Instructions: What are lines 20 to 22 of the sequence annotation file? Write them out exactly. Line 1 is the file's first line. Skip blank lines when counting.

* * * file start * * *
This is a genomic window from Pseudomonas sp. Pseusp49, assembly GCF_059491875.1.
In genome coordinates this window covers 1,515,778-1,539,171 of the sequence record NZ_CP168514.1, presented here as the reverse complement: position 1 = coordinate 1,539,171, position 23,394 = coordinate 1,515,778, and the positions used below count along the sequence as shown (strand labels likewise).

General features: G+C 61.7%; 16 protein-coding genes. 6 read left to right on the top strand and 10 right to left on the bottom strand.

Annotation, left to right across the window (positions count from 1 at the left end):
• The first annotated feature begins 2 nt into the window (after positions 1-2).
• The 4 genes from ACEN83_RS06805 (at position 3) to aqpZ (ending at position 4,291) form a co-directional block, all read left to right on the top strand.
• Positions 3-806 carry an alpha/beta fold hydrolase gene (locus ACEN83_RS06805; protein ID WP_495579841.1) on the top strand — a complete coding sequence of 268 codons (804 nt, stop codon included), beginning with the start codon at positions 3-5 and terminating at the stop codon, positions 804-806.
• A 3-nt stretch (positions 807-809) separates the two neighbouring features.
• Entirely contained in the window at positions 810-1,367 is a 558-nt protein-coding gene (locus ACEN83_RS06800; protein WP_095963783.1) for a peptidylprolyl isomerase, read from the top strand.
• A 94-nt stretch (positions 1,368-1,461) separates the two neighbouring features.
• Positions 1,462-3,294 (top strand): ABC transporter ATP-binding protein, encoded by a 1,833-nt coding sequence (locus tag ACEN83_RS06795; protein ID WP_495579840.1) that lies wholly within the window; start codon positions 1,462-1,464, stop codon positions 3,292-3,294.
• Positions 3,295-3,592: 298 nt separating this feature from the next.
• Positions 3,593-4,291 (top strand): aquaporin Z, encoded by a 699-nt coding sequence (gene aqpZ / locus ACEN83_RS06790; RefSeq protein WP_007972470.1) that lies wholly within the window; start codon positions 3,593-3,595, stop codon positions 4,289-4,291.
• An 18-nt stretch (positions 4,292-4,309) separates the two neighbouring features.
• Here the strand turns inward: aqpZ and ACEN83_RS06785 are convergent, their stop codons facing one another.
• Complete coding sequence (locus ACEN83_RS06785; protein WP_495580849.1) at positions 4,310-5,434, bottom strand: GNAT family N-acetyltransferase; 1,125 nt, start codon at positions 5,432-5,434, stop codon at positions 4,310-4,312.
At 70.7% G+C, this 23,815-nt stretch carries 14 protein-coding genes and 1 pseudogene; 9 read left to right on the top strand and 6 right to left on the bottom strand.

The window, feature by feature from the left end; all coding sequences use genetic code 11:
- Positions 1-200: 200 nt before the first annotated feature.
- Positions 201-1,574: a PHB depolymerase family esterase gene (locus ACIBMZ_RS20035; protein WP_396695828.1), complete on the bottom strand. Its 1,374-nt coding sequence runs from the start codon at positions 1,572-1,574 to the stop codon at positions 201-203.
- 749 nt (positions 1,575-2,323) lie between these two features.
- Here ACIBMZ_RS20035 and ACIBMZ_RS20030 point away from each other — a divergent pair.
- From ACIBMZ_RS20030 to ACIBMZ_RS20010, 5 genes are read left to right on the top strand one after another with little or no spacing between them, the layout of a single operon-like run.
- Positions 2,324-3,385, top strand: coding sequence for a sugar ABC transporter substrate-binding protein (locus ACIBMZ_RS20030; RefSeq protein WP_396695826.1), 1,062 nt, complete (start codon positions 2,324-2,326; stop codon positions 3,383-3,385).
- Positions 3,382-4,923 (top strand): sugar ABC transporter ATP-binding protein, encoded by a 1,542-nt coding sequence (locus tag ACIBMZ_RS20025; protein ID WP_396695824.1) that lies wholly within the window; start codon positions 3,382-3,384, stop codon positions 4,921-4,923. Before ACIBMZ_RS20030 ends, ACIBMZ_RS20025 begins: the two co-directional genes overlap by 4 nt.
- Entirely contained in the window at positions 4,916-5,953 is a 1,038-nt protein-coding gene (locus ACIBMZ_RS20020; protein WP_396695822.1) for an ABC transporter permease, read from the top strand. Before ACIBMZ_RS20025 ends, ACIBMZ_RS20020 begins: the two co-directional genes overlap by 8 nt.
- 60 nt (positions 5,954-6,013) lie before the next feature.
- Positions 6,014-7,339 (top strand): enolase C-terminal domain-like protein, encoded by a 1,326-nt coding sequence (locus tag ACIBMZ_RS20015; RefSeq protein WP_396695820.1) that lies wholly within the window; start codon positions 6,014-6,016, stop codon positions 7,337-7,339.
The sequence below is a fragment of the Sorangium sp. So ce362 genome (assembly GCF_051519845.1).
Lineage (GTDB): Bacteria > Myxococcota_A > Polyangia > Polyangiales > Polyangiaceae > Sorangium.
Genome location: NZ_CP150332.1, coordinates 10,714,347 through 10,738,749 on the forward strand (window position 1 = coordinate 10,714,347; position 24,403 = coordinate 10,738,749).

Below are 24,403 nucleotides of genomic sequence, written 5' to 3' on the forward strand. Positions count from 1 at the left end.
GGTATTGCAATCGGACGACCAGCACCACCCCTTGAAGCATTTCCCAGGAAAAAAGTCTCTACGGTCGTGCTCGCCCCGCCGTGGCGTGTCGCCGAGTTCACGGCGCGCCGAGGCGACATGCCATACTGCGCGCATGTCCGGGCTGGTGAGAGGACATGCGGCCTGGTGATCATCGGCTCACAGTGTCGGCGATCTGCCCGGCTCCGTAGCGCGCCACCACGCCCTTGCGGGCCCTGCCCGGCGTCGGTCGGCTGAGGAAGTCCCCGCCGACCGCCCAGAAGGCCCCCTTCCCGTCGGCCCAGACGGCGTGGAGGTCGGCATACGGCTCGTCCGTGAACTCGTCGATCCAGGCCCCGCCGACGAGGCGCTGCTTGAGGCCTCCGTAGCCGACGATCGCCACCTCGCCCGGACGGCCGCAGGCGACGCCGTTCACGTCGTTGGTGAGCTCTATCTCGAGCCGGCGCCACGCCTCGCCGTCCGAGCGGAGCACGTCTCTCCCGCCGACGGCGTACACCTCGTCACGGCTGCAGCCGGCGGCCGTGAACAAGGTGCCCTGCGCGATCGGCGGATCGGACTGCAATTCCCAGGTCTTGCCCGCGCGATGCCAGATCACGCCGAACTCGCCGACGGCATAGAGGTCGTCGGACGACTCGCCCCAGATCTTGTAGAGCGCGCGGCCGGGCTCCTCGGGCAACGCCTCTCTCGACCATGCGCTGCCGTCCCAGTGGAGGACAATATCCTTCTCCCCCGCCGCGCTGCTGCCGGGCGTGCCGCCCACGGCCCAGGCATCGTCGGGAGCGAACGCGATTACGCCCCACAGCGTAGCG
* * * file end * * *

- Positions 201-1,574: a PHB depolymerase family esterase gene (locus ACIBMZ_RS20035; protein WP_396695828.1), complete on the bottom strand. Its 1,374-nt coding sequence runs from the start codon at positions 1,572-1,574 to the stop codon at positions 201-203.
- 749 nt (positions 1,575-2,323) lie between these two features.
- Here ACIBMZ_RS20035 and ACIBMZ_RS20030 point away from each other — a divergent pair.